1. Crew Size:
Scott’s Terra Nova expedition team was made up of 65 volunteers.
Saunders will be making the five-month-long journey with only one other: his longtime hiking partner, Tarka L’Herpiniere.
Scott’s team was forced to eat their ponies on their return journey, due to a lack of food.
Every meal on Ben’s journey is carefully measured and rationed out, including a warm breakfast, dinner, and six midday snacks.
Captain Scott and his crew navigated the Antarctic by way of maps, telescopes, and compasses.
Topographic GPS devices enable explorers to know where they are and what type of terrain is up ahead.
Long gone are the days of animal hides and twine. Saunders’ synthetic Hilleberg tent is able to withstand strong polar winds and -40° temperatures.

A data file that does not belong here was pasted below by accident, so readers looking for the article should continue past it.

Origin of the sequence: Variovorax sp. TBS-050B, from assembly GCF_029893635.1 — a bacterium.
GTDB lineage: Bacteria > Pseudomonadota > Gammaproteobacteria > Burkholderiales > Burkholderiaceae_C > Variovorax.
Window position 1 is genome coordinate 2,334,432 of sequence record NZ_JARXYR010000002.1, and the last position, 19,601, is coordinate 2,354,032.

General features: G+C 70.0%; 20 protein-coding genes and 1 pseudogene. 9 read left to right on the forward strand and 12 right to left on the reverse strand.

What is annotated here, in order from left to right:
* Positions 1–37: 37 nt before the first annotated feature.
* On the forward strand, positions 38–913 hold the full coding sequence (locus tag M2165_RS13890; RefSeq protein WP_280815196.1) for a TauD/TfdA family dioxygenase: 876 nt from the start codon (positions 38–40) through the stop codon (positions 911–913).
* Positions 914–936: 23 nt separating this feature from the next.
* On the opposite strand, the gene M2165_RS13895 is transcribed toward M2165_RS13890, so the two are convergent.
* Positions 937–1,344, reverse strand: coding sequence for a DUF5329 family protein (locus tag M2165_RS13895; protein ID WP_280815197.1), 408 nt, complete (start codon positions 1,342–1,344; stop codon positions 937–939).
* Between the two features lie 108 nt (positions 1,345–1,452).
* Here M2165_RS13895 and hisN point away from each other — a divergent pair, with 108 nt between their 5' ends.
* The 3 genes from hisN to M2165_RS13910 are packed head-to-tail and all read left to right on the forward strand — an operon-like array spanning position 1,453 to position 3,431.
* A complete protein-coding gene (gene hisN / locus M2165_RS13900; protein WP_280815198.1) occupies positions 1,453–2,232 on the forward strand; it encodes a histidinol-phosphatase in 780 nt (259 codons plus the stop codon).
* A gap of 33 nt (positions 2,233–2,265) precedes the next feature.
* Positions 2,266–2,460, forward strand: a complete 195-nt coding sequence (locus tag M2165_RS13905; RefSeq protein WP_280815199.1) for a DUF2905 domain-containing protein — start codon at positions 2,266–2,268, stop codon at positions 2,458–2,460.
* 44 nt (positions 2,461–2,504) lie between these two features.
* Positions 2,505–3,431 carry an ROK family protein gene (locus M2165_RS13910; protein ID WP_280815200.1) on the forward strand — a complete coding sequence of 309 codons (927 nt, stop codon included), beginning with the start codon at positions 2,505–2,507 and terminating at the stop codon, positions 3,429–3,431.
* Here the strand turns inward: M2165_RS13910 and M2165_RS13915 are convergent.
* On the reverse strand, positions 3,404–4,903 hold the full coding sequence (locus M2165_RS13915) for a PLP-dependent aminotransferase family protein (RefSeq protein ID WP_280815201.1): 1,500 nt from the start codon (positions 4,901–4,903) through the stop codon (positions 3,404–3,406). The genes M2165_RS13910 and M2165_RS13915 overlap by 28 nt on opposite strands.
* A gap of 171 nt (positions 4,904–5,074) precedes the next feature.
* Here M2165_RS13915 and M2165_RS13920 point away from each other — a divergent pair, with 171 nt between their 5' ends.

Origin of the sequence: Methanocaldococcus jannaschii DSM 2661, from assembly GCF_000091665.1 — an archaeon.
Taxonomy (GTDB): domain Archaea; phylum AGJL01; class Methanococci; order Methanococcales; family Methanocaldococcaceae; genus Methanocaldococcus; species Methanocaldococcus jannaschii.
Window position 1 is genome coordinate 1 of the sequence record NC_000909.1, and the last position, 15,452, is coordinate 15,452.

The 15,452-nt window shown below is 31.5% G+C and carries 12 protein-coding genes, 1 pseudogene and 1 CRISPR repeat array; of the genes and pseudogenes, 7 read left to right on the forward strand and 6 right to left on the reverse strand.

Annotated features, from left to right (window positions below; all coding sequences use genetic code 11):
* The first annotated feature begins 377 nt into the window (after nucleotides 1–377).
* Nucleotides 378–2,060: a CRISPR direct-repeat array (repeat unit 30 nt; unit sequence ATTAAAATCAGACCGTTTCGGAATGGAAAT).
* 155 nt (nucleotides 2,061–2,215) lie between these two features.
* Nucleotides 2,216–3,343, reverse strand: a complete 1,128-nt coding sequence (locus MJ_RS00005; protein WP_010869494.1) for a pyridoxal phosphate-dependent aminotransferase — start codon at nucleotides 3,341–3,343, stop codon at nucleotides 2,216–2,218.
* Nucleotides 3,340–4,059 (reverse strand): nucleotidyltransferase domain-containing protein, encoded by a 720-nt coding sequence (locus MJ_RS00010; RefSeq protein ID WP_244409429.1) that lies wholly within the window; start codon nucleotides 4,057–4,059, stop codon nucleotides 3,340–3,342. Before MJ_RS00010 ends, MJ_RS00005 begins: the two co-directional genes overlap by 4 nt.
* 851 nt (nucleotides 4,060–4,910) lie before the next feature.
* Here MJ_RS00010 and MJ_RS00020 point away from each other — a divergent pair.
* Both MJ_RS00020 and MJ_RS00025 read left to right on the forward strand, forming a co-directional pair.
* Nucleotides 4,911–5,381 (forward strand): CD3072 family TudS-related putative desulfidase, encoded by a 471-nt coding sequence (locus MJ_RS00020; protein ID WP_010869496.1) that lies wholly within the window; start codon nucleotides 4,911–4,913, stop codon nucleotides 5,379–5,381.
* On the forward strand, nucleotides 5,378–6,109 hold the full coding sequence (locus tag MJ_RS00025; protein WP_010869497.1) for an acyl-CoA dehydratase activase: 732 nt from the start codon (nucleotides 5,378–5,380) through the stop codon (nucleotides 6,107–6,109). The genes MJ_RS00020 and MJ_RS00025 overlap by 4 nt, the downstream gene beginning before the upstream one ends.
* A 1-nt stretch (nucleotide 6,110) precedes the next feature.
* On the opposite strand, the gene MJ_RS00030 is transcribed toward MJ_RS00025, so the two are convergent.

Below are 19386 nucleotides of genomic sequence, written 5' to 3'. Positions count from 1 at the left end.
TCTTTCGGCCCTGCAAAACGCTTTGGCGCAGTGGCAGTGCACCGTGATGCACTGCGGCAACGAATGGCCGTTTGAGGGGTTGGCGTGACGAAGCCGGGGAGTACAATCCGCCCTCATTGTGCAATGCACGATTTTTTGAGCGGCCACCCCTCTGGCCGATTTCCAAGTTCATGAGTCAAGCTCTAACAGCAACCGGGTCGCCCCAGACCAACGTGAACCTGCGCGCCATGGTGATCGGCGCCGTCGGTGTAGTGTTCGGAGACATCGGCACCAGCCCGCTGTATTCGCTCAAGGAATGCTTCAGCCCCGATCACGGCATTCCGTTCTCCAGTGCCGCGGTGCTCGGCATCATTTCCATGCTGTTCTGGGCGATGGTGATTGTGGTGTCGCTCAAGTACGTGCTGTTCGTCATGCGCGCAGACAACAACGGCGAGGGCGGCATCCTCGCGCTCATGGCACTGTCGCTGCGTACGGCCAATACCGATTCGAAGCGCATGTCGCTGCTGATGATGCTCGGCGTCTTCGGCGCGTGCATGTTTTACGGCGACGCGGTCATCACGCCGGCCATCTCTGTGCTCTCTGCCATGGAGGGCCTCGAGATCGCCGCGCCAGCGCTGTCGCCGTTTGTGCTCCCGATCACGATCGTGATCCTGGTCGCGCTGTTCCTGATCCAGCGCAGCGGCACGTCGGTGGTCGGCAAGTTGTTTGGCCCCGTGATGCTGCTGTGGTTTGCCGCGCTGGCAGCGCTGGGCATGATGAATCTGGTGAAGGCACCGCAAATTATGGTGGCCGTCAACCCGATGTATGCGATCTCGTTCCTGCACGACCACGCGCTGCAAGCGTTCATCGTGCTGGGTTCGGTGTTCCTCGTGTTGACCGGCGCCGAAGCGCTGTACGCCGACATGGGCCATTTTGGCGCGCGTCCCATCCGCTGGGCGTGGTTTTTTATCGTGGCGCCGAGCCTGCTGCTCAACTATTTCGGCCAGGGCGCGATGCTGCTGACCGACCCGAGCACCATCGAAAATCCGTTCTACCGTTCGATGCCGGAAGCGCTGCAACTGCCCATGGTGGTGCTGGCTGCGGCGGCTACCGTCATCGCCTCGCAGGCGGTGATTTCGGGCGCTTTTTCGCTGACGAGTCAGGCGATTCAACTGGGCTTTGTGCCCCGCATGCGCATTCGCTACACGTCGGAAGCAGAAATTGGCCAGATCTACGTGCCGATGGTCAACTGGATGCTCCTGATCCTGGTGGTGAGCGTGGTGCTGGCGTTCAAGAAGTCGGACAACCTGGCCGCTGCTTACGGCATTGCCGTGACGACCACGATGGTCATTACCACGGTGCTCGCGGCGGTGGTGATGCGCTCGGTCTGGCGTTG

Scott’s team depended on hand-sewn reindeer fur-lined boots called finnesko.
Modern high-altitude and polar exploration boots feature moldable thermal liners and can cost up to $1,000.
6. Camp Stoves:
Scott’s team cooked their food over seal-blubber stoves.
Ben’s stove is an unmodified MSR XGK EX on a custom-made carbon fibre stove board.
Every piece of equipment not worn on the body of a polar explorer is pulled behind them on a pulk, or sled. Pulks have become increasingly aerodynamic and lighter over the years.
Saunders’ skis are equipped with friction skins to help grip onto icy surfaces.
The key principle of layering has not changed. What those layers consist of, however, has. Synthetics, and down, and polyester, oh my!
Ben’s team carefully removed all tags and nonessential materials from their outerwear and equipment to cut down on weight.
Photography and videography equipment has become incredibly sophisticated and extremely compact over the last 100 years.
Captain Scott and his team kept extremely detailed notes and journals during their expedition.
Saunders will be staying in touch with the rest of his team by using a solar-powered laptop. Connectivity, however, is limited to a few minutes a day for vital check-ins.